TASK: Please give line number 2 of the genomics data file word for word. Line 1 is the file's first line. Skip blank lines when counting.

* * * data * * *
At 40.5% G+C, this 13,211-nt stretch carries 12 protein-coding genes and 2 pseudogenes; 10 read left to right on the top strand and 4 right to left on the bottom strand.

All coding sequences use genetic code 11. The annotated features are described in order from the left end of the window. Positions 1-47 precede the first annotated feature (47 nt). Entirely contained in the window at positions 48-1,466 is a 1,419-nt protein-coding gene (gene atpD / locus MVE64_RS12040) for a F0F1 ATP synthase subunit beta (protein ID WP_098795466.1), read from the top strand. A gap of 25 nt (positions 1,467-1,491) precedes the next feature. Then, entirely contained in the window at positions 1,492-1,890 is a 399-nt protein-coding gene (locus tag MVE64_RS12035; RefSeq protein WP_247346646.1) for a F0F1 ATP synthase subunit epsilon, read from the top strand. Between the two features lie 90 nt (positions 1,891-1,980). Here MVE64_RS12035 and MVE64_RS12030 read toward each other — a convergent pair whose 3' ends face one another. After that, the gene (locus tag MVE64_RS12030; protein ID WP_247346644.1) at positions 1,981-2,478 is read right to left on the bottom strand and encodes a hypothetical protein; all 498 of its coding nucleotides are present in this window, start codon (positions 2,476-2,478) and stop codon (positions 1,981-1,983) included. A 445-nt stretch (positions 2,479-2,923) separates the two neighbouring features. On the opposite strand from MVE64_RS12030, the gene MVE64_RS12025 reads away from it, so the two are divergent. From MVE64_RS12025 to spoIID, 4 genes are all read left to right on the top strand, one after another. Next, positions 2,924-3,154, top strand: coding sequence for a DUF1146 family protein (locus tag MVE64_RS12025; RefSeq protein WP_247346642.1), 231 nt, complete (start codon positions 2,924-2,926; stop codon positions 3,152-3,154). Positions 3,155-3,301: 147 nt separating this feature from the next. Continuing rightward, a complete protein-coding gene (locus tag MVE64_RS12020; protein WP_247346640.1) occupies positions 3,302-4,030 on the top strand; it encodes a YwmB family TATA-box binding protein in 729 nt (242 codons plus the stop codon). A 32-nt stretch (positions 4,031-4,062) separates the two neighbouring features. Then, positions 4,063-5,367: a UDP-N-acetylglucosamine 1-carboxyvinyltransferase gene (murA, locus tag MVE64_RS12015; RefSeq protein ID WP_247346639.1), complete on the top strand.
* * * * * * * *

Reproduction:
All coding sequences use genetic code 11. The annotated features are described in order from the left end of the window. Positions 1-47 precede the first annotated feature (47 nt). Entirely contained in the window at positions 48-1,466 is a 1,419-nt protein-coding gene (gene atpD / locus MVE64_RS12040) for a F0F1 ATP synthase subunit beta (protein ID WP_098795466.1), read from the top strand. A gap of 25 nt (positions 1,467-1,491) precedes the next feature. Then, entirely contained in the window at positions 1,492-1,890 is a 399-nt protein-coding gene (locus tag MVE64_RS12035; RefSeq protein WP_247346646.1) for a F0F1 ATP synthase subunit epsilon, read from the top strand. Between the two features lie 90 nt (positions 1,891-1,980). Here MVE64_RS12035 and MVE64_RS12030 read toward each other — a convergent pair whose 3' ends face one another. After that, the gene (locus tag MVE64_RS12030; protein ID WP_247346644.1) at positions 1,981-2,478 is read right to left on the bottom strand and encodes a hypothetical protein; all 498 of its coding nucleotides are present in this window, start codon (positions 2,476-2,478) and stop codon (positions 1,981-1,983) included. A 445-nt stretch (positions 2,479-2,923) separates the two neighbouring features. On the opposite strand from MVE64_RS12030, the gene MVE64_RS12025 reads away from it, so the two are divergent. From MVE64_RS12025 to spoIID, 4 genes are all read left to right on the top strand, one after another. Next, positions 2,924-3,154, top strand: coding sequence for a DUF1146 family protein (locus tag MVE64_RS12025; RefSeq protein WP_247346642.1), 231 nt, complete (start codon positions 2,924-2,926; stop codon positions 3,152-3,154). Positions 3,155-3,301: 147 nt separating this feature from the next. Continuing rightward, a complete protein-coding gene (locus tag MVE64_RS12020; protein WP_247346640.1) occupies positions 3,302-4,030 on the top strand; it encodes a YwmB family TATA-box binding protein in 729 nt (242 codons plus the stop codon). A 32-nt stretch (positions 4,031-4,062) separates the two neighbouring features. Then, positions 4,063-5,367: a UDP-N-acetylglucosamine 1-carboxyvinyltransferase gene (murA, locus tag MVE64_RS12015; RefSeq protein ID WP_247346639.1), complete on the top strand.